One can derive nouns from verbs by attaching -us or -io to the perfect participle stem. For example, movere gives rise to motus (fourth declension) and motio. The meanings of these derived words are quite close to each other. What is the difference between -us and -io? I am not looking for a comparison of motus and motio, but a broader view of the difference of these to suffixes. I understand that a general rule will probably have exceptions.

Here is my understanding of the difference (which I would like to have corrected or verified): The suffix -io produces a noun for the general phenomenon related to the verb, whereas -us gives a single instance of the phenomenon or action. For instance, motio means motion in general (the fact that things move, ability to move) where as motus means a more concrete single movement or gesture. This division is not strict, however, and both suffixes can mean both things, but this is the general difference in tone. (Do not take this paragraph for a fact. These are just my thoughts that lack justification. The descriptions of motio and motus are supposed to illustrate my general point, not be accurate translations of these words.)

2 Answers 2


Unfortunately, it seems that people have tried for centuries to answer this question, with limited success or at least limited consistency. For example:

In his 1841 Dictionary of Latin Synonymes, Lewis Ramshorn indicates that fourth-declension words derived from the supine "designate permanent conditions," while third-declention words in -tio and -sio designate "activity with regard to an object or a suffering, passive subject."

Meanwhile, Latinæ Grammaticæ Curriculum, printed in 1844 with no author I can find listed, in discussing the difference suggests that "generally the forms in io denote the action as happening; those in us as having happened: but this distinction is not always maintained."

Gustav Fischer's 1879 Latin Grammar: Etymology and an introduction of syntax, is courageous enough to say that "sometimes the same verb forms nouns with both endings, io and us, with a kindred but somewhat different signification," but then doesn't say anything else about it—he just gives examples!

I take this collection of explanations to mean, "Nobody really knows, and we can come up with explanations but they're all sort of lame."

If I find anything more definitive I'll update this answer.

  • Ramshorn (1841) is of course wrong to say that these words are "derived from the supine" (see my answer).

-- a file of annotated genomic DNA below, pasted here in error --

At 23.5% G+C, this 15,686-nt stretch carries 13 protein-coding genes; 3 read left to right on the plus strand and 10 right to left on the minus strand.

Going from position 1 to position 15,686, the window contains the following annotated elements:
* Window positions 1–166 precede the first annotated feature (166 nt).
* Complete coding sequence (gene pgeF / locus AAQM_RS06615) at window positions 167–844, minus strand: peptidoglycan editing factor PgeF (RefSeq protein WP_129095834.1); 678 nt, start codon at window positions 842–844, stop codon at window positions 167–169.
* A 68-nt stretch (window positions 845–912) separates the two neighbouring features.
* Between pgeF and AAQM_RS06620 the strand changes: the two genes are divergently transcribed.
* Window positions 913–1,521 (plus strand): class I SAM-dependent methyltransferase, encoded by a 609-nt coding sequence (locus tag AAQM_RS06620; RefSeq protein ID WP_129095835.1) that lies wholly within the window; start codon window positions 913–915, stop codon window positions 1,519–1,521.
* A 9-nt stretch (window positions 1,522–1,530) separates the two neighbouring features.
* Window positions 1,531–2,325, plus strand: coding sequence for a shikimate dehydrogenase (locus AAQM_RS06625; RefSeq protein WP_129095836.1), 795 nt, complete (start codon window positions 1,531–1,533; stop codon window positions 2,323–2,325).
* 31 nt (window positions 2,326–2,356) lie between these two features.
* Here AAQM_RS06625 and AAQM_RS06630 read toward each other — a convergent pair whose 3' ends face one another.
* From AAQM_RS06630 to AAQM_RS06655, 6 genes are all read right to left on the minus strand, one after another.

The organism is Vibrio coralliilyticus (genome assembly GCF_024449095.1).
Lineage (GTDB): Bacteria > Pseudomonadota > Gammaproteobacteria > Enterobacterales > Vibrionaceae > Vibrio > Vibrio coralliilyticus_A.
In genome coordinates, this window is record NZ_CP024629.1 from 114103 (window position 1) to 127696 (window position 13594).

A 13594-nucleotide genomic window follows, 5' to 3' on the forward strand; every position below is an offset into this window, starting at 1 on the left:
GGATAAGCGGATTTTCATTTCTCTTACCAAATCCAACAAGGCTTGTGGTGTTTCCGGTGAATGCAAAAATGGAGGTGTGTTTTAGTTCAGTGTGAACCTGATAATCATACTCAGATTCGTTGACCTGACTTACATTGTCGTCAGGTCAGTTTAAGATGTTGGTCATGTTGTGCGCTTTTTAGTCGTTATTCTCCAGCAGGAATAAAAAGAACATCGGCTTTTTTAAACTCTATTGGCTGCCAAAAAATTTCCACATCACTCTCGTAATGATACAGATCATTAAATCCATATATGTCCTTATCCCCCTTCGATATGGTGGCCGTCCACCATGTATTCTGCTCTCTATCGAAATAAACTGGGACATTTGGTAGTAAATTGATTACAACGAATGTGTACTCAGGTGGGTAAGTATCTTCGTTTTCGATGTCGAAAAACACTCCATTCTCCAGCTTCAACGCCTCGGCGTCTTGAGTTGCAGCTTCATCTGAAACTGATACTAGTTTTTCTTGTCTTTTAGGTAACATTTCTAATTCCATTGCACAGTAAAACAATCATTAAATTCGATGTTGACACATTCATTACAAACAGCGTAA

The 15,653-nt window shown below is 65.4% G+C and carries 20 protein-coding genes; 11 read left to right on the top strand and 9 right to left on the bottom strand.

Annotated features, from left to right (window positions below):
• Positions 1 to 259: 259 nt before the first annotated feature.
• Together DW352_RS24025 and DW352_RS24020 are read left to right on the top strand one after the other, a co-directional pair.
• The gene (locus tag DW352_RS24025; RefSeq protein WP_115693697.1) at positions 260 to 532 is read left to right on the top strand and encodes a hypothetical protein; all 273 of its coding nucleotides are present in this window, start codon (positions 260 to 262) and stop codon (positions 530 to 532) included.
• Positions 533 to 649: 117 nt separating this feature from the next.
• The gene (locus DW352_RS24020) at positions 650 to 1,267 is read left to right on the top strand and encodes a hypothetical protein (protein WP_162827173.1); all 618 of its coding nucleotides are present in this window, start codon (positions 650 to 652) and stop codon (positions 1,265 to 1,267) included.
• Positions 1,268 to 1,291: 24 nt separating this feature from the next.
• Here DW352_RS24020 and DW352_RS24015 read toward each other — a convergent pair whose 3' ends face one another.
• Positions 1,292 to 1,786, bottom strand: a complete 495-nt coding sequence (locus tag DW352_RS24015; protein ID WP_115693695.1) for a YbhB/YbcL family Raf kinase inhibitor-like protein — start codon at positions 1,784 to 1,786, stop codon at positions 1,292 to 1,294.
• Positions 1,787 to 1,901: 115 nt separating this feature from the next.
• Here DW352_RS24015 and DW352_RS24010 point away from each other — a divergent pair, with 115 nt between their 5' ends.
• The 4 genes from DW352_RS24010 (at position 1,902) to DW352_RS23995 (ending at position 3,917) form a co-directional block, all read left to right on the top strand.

– fdb
    Commented May 15, 2016 at 9:49

I assume that you are asking about nouns like motus, -ūs, not the perfect passive participle motus, -ī. The former is one of many masculine abstract deverbal nouns with the suffix –tu-, like cantus “singing”, and similar formations in Greek, Sanskrit etc. These are not from the p.p.p. as such; they merely share the element /t/. From an IE perspective, the abstract noun is from *-tu-, the participle from *-to-. See Buck, Comparative grammar of Greek and Latin (1933) p. 338.

The Latin suffix –iōn- forms masculine agent nouns like histriō “actor”, and feminine abstract nouns like regiō “direction”. See Buck p. 322.

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    Does Buck say anything about the difference in meaning between the endings -us and -io, which seems to me to be at the bottom of @JoonasIlmavirta's question? Commented May 15, 2016 at 15:19
  • @JoelDerfner. I think the main semantic difference is between m. and f. stems in -iōn-. The difference between f. -iōn- stems and m. -tu- stems is very slight.
    – fdb
    Commented May 15, 2016 at 18:29
  • Are you suggesting that the t's in -tu- and -to- have different origins?
    – Cerberus
    Commented May 17, 2016 at 1:16
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    @Cerberus. Exactly.
    – fdb
    Commented May 17, 2016 at 8:14
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    @jknappen: "casus" shows the usual assibilation of a stem-final PIE dental followed by a suffix-initial PIE dental. This was a general sound law, not restricted to perfect participle stems. "Lapsus" looks irregular to me, but probably is due to something similar.
    – Asteroides
    Commented Apr 24, 2017 at 3:32

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